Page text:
19278-484554-9661385-24152769-48294154-72445539-9659
20291-507583-10171457-25412916-50844373-76265830-10167
Start Printed Page 54866

As described above, it is difficult to predict how many lives might be saved as a result of these testing requirements, but the benefits of catching, treating, and eliminating COVID-19 transmission and outbreaks among the over 3.2 million employees and residents of LTC facilities has potential to far exceed the costs. These benefits may be compounded by the possibility of LTC staff unknowingly infecting their families and respective communities, giving these testing requirements the potential for far-reaching benefits beyond the walls of LTC facilities.

3. Clinical Laboratories

As discussed in section II.C of this IFC, these provisions could impact all of the 256,747 CLIA-certified laboratories [99] to some extent. However, for purposes of this IFC, we estimate that approximately 30 percent (n=77,024) of the total CLIA-certified laboratories could potentially be performing SARS-CoV-2 testing. Although complete data are not available to calculate all estimated costs and benefits that would result from the changes in this IFC, we are providing an analysis of the potential impact based on available information and certain assumptions. Assuring a rapid and thorough public health response to the COVID-19 pandemic relies on having complete and comprehensive laboratory testing data, including standardized test results, relevant demographic details, and additional information that can improve both the public health response to SARS-CoV-2 and treatment of COVID-19. These data can contribute to understanding disease incidence and trends: Initiating epidemiologic case investigations, assisting with contact tracing, assessing availability and use of testing resources, and identifying supply chain issues for reagents and other material. Laboratory testing data, in conjunction with case reports and other data, also provide vital guidance for mitigation and control activities. Implementation of the requirements of this IFC will result in changes that are anticipated to have both quantifiable and non-quantifiable impacts on laboratories. In estimating the quantifiable impacts, we include costs to all laboratories that could result from the need to meet the new CLIA provisions.

a. Laboratory Costs To Develop a Mechanism To Track SARS-CoV-2 Test Results

As discussed in section II.C. of this IFC, we are adding §§ 493.41 and 493.1100(a) to require that, during the PHE for COVID-19, as defined in § 400.200, each laboratory that performs a test that is intended to detect SARS-CoV-2 or to diagnose a possible case of COVID-19 must report SARS-CoV-2 test results in such form and manner, and at such timing and frequency, as the Secretary may prescribe. We estimate that approximately 30 percent (n=77,024) of the total CLIA-certified laboratories [100] could potentially be performing SARS-CoV-2 testing. Each of these laboratories would incur a one-time cost for the time needed to develop a mechanism to track and report SARS-CoV-2 test results to be in compliance with this new requirement. As described in Table 10, we estimate the one-time costs for all laboratories to implement this requirement to be $78,240,979 to $109,537,371. (See section IV.A. of this IFC.)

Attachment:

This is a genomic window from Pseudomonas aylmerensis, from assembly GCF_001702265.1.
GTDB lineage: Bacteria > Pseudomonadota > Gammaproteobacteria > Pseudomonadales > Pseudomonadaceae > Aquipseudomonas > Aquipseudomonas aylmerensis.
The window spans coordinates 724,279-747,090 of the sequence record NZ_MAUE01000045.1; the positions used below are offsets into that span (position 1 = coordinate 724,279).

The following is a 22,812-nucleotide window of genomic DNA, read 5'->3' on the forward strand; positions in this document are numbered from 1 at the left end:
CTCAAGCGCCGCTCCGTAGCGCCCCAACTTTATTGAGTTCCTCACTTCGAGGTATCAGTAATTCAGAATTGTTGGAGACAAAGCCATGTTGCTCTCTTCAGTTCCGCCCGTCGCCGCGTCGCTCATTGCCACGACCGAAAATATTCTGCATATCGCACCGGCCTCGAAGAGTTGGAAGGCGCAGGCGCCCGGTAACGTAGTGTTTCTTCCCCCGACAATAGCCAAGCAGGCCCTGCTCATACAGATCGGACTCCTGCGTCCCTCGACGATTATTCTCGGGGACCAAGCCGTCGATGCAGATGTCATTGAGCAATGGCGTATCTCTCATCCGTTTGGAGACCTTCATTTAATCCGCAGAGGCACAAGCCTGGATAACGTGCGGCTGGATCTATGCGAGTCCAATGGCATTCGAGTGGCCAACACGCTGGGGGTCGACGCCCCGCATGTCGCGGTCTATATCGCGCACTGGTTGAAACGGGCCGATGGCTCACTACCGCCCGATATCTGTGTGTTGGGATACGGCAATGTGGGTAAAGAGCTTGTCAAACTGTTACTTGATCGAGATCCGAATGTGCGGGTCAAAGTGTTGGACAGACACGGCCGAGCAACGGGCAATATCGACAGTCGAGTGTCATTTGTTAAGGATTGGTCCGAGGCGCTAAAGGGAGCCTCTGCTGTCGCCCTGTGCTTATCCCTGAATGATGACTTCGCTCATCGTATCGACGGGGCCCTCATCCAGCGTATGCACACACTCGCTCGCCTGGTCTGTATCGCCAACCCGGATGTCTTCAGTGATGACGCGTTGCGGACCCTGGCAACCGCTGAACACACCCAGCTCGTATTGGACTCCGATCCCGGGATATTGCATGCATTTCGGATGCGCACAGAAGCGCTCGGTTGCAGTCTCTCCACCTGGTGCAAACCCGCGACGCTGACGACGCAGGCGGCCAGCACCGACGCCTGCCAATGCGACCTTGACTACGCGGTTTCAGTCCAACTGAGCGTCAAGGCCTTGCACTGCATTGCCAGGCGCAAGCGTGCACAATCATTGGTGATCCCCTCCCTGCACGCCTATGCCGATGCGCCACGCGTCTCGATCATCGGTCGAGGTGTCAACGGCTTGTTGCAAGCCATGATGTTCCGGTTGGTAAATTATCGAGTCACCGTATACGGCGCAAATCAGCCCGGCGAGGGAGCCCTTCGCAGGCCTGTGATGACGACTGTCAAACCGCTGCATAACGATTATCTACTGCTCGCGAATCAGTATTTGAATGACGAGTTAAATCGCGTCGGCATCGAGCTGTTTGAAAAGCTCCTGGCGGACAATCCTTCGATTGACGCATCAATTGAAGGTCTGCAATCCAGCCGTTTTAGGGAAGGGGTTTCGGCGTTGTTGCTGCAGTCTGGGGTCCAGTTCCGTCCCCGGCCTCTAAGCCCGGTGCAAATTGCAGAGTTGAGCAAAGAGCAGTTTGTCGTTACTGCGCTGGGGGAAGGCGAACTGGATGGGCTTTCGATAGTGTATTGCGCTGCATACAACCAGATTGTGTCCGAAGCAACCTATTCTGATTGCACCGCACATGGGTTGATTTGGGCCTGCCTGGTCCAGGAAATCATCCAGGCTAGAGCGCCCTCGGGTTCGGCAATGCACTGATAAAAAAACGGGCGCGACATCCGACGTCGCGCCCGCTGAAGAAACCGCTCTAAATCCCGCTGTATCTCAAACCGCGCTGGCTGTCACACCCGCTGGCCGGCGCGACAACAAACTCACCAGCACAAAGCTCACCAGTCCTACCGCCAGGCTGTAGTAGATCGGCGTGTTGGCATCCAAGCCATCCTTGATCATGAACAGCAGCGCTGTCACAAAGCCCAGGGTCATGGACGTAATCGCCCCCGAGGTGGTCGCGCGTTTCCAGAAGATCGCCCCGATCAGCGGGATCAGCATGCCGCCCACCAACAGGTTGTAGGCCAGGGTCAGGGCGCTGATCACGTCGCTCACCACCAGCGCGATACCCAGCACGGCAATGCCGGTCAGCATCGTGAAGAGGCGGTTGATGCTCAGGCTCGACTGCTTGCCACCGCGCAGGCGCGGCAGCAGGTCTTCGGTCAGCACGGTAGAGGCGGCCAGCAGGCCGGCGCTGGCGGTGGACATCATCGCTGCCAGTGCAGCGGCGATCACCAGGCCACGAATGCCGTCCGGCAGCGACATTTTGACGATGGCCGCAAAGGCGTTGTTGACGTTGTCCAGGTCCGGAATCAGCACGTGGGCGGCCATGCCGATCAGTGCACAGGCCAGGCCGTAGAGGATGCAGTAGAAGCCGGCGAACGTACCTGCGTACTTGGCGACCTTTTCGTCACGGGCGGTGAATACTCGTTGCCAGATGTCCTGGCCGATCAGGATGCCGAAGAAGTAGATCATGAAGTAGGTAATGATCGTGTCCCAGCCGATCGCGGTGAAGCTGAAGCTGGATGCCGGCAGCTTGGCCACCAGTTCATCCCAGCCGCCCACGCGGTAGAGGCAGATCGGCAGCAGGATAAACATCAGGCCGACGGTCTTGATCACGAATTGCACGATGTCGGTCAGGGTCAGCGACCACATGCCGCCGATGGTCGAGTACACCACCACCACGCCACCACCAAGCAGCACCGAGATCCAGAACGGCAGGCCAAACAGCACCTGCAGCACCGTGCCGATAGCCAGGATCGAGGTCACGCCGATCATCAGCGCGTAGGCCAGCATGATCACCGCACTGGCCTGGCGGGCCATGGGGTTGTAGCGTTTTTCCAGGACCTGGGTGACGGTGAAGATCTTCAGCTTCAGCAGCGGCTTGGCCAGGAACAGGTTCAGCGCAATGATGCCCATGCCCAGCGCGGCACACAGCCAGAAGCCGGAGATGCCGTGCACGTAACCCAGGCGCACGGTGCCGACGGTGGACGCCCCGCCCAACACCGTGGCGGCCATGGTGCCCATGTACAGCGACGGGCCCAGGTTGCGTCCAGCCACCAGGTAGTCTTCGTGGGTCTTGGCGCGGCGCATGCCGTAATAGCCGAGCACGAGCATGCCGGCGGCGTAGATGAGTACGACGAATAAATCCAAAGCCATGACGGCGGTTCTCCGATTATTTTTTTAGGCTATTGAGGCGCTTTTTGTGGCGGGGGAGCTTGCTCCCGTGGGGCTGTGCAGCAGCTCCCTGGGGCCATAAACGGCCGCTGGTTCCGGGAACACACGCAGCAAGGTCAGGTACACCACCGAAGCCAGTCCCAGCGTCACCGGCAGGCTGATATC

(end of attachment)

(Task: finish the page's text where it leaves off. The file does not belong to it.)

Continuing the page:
b. Laboratory Costs To Collect Test Results for Reporting SARS-CoV-2 Test Results

As discussed in section II.C. of this IFC, we are adding §§ 493.41 and 493.1100(a) to require that, during the PHE for COVID-19, as defined in § 400.200, each laboratory that performs a test that is intended to detect SARS-CoV-2 or to diagnose a possible case of COVID-19 must report SARS-CoV-2 test results in such form and manner, and at such timing and frequency, as the Secretary may prescribe. We estimate that approximately 30 percent (n=77,024) of the total CLIA-certified laboratories could potentially be performing SARS-CoV-2, and by this rule would need to collect those test results to report them in accordance with §§ 493.41 and 493.1100(a). We estimate the total cost would range from $2,028,812 to $12,172,873 per day to collect and report the SARS-CoV-2 test results. Collection of test results, as well as reporting would be an ongoing burden (including, for example, the daily requirement to report, testing, volume, and personnel) for each laboratory performing this type of testing. See sections IV.B. and IV.D. of this IFC.

c. Laboratory Costs To Report SARS-CoV-2 Test Results

As discussed in section II.C. of this IFC, we are adding §§ 493.41 and 493.1100(a) to require that, during the PHE for COVID-19, as defined in § 400.200, each laboratory that performs a test that is intended to detect SARS-CoV-2 or to diagnose a possible case of COVID-19 must report SARS-CoV-2 test results in such form and manner, and at such timing and frequency, as the Secretary may prescribe. We expect that approximately 30 percent (n=77,024) of the total CLIA-certified laboratories could potentially be performing SARS-CoV-2 and need to report test results as required by the Secretary. Each of these laboratories would incur a per day cost that would range from $1,481,942 to $8,891,651. Reporting of test results would be an ongoing burden for each laboratory performing this type of testing. (See to section IV.C. of this IFC.)